Digital Storytelling is the process of using digital methods to share academic and personal stories in a unique and creative way. Methods used by digital storytellers can range from the very basic to the very involved, and can consist of audio, visual, and multimedia components, depending on the content.
Digital stories make use of styles and tools that increase a scholar's capacity to share materials, offer the opportunity to address a wider audience, and encourage preservation of collected data.
Examples of digital stories (data-driven videos, research-oriented podcasts, etc...) can be found on the left side of this page.
Do I need to know how to code?
Where can I publish the stories after I'm done?
Do I have to download something?
No you can create products with Twine within the browser.
However, that means that your work is saved only in your browser. And since your work is saved only in your browser, if you clear its saved data, then you'll lose your work. You can get around this by remembering to use the Archive button often. You can also publish individual stories to files using the menu on each story in the story list. Both archive and story files can always be re-imported into Twine.
Another limitation with using Twine in-browser is that anyone who uses the browser can see and make changes to your work. So it would be inadvisable to use a computer where other people have access to it, such as a family computer, or a public one.
I have Windows, can I use it?
Yes. Twine runs on Windows, Mac, and Linux.
Which story format should I use?
There are dozens of creative tools that can be used to generate a digital story, some of which are usable at a very introductory level and some of which require a more advanced familiarity with coding languages or graphic design technologies.
Depending on the digital storytelling process you'd like to engage in, there are workshops and consultations offered at the Loretta C. Duckworth Scholars studio, as well as online tutorials and instructional videos that can guide new creators through the process of multimedia crafting.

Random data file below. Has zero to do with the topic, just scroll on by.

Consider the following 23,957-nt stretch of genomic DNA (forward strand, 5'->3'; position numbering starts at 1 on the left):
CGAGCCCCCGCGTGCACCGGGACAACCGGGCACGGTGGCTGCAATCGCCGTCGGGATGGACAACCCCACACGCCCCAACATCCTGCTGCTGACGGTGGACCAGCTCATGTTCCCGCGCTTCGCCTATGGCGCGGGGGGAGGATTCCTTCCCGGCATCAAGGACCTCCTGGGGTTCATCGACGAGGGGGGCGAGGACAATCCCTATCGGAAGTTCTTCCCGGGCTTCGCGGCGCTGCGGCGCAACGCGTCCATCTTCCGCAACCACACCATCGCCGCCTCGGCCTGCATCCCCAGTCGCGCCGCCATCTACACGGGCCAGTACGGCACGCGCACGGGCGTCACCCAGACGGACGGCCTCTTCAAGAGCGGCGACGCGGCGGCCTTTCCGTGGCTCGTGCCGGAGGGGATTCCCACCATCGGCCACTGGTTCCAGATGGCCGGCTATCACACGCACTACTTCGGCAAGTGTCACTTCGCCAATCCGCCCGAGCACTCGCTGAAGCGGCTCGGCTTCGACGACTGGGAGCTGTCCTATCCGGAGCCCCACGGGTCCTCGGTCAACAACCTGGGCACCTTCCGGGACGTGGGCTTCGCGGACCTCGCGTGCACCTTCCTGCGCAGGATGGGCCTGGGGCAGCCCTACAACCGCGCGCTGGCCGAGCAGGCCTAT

In some cases, the greatest obstacle in exploring new digital tools is individual accessibility. Temple University students, faculty, and staff will have access to the Adobe Creative Cloud, which includes programs to edit audio (Adobe Audition) and video (Adobe Rush), as well as construct and edit illustrative or type-based designs (Adobe Illustrator and Adobe InDesign).
The goal of the Twine game is to illustrate as clearly as possible the accumulation of microaggressions and acculturative stress upon the physical and mental body, so that it may be better understood by people who may not understand how these incidents play out. You choose a character (Leslie or Alex) and play through various personal and professional experiences within their lives.
The game uses the "Choose your own adventure" format. These stories are not linear, instead your characters choices guide the direction of the story. All of the choices you make will impact your physical and mental state, as they would in real life. These choices consequently impact the decisions you are able to make in the future. Choices that you are unable to make due to physical and mental fatigue are demonstrated with a